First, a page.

Rara avis in terris nigroque simillima cygno
a rare bird in the lands, and very like a black swan
Being invited to spend 3 months at the Heathcote Cultural Precinct artist residency gave me the opportunity to engage with this significant site with access to an on-location studio. As I had previously been invited to undertake the TILT residency program in 2012, and responded to the site as a former mental health facility, I decided to explore one of the many other layered histories of this unique place.
My interest quickly focused on the flora, fauna and natural environment of the remnant bushland between the higher and lower lands as well as the surrounding river bank. I immediately began to explore, collecting specimens consisting of seed pods, river shells, dried Banksia cones, Hakeas and Grevilleas, Eucalyptus, feathers and other detritus found on the woodland floor and river bank.
I set up a makeshift lighting studio in the residency space and began by isolating and photographing each individual object on a black background to bring out its unique character. Careful not to impact on the already declining delicate woodland, I recorded and replaced each specimen.
Whilst roaming the river area, the striking black swans immediately caught my attention. Throughout European history, in literature, music and theatre, the black swan has been attributed with dark symbolism, having a sinister and seductive association with evil.
The first recorded sighting of a black swan by a non-Indigenous person was by the Dutch explorer, Willem de Vlamingh in 1697, when he sailed into the Derbal Yaragan, known as the Swan River. As European swans were only white, this was a unique and momentous as prior to this, the black swan only existed in the European imagination from the popular proverb, a rare bird in the land.
This proverb dates back to the Roman satirist, Juvenal, who wrote in AD 82, rara avis in terris nigroque simillima cygno translating to "a rare bird in the lands, and very like a black swan”. This became a popular metaphor for something that could not exist or was not possible.
Drawing upon this well know symbolism, the black swan became an emblem with which to explore the dark undertone surrounding the first contact in the Derbal Yaragan area with Europeans and the impact of colonisation on both environment and the original inhabitants.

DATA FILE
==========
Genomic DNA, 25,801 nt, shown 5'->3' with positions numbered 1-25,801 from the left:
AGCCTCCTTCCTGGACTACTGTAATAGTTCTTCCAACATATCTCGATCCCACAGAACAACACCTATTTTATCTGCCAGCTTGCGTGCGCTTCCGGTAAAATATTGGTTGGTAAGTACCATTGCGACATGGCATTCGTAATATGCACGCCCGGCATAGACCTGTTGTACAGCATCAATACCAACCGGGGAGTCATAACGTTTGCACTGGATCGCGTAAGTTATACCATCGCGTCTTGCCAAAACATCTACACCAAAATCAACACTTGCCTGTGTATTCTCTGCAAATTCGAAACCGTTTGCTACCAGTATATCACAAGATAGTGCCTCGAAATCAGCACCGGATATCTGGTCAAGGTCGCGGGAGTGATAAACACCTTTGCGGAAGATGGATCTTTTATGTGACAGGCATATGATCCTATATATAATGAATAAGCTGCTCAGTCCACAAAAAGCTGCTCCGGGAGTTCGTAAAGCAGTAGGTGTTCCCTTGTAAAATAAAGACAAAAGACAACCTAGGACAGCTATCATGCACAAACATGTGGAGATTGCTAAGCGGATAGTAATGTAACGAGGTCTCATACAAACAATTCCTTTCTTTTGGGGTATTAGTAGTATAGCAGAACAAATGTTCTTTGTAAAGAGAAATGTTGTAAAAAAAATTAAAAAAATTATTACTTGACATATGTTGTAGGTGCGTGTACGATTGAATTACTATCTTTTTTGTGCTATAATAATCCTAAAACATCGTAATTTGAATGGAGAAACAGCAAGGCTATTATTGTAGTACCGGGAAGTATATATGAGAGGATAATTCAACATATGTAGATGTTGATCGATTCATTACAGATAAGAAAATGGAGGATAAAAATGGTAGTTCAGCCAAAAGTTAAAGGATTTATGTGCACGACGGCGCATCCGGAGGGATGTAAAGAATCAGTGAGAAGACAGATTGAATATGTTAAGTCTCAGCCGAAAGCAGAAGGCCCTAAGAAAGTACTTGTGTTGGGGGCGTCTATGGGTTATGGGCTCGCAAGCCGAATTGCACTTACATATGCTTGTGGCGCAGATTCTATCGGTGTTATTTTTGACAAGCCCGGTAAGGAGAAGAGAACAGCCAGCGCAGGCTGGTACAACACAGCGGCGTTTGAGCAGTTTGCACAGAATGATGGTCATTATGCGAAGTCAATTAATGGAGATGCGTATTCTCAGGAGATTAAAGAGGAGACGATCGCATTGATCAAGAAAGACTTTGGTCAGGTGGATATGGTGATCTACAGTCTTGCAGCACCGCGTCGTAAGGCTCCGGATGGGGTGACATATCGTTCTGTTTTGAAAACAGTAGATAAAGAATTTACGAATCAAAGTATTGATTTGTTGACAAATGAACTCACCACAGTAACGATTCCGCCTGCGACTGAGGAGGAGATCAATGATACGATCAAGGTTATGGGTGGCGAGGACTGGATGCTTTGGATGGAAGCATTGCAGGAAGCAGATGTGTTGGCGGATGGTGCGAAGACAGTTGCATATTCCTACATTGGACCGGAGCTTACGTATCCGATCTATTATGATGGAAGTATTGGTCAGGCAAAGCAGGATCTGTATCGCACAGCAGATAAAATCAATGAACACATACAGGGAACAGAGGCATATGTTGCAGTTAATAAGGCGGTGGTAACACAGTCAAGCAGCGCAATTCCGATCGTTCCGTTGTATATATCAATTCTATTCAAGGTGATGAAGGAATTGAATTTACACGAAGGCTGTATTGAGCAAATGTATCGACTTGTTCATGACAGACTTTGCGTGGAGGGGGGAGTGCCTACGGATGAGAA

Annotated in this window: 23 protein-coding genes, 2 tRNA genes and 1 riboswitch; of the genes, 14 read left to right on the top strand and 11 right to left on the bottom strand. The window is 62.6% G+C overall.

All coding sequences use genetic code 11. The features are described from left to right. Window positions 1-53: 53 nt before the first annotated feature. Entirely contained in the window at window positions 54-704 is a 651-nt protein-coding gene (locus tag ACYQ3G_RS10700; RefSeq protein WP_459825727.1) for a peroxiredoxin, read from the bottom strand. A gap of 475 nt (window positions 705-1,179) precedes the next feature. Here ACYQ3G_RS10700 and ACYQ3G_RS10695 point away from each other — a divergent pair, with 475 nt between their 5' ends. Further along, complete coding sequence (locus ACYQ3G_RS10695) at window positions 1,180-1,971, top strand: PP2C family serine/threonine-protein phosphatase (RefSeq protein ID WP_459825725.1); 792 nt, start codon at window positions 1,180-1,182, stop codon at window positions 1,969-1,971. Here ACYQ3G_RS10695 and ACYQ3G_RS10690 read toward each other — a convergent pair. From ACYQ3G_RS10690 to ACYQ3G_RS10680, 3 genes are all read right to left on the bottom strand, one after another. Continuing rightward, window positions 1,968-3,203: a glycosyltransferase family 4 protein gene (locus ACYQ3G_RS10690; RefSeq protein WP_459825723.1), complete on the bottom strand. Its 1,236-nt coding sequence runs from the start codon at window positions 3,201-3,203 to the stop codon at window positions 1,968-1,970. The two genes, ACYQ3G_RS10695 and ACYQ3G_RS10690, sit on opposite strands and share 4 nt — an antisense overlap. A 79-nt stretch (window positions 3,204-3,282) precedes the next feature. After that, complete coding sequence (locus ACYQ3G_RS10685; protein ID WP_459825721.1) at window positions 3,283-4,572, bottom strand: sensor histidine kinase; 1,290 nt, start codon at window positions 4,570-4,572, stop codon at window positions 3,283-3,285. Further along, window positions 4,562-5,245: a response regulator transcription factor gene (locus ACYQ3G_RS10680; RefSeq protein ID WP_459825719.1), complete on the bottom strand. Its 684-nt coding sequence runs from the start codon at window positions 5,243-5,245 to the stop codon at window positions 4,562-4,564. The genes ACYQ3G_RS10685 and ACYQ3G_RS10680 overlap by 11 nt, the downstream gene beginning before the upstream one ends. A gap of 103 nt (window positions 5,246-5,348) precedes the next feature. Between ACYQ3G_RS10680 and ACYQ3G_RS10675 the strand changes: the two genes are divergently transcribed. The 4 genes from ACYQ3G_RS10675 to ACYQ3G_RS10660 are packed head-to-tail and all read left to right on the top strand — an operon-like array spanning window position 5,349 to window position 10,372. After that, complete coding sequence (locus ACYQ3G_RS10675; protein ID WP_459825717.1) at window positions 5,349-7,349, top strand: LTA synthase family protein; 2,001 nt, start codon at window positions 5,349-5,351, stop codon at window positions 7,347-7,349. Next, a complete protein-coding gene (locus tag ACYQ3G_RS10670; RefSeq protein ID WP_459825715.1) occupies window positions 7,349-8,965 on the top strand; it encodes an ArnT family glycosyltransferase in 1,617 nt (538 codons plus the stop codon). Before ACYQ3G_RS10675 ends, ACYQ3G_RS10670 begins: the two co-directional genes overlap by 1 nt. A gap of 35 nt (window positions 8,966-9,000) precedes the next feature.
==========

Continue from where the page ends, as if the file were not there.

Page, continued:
This site is of great significance to the Whadjuk Noongar people and was a men’s ceremonial place, forming part of the Beeliar territory of Midgegooroo, the Elder for the area at the time of European settlement.
As the black swan is also the official state emblem of Western Australia and depicted on the flag as well as the coat of arms, this emblem represented in my dark images became a derisive subject to comment on Western Australia’s brutal history and the processes by which the state was founded.
I have photographed the black swans and manipulated the images to appear like old Daguerreotypes, the photographic process that existed during the early years of the foundation of the Swan River Colony. During this time, Captain James Stirling reported a flock of over 500 flying over the river.
This residency opened up a new site and space from which to explore new materials, techniques and experiment. This has meant being able to make an ephemeral work on the river bank with the abundant Mud Whelk shells (Batillaria australis) found on the river foreshore. These introduced molluscs have become many times more abundant that any native snails in the seagrass and sand flats and have a substantial negative effect on the health and well being of the river system.
I have formed an ever increasing spiral using these shells to represent the impact of something so small, where in abundance, can have a huge impact, simulating the idea of the ripple effect.
This residency has allowed me to explore new areas as well as continue with previous concepts in my practice, engaging and creating a new body of work which I have consequentially been invited to exhibit at Turner Galleries in October 2018.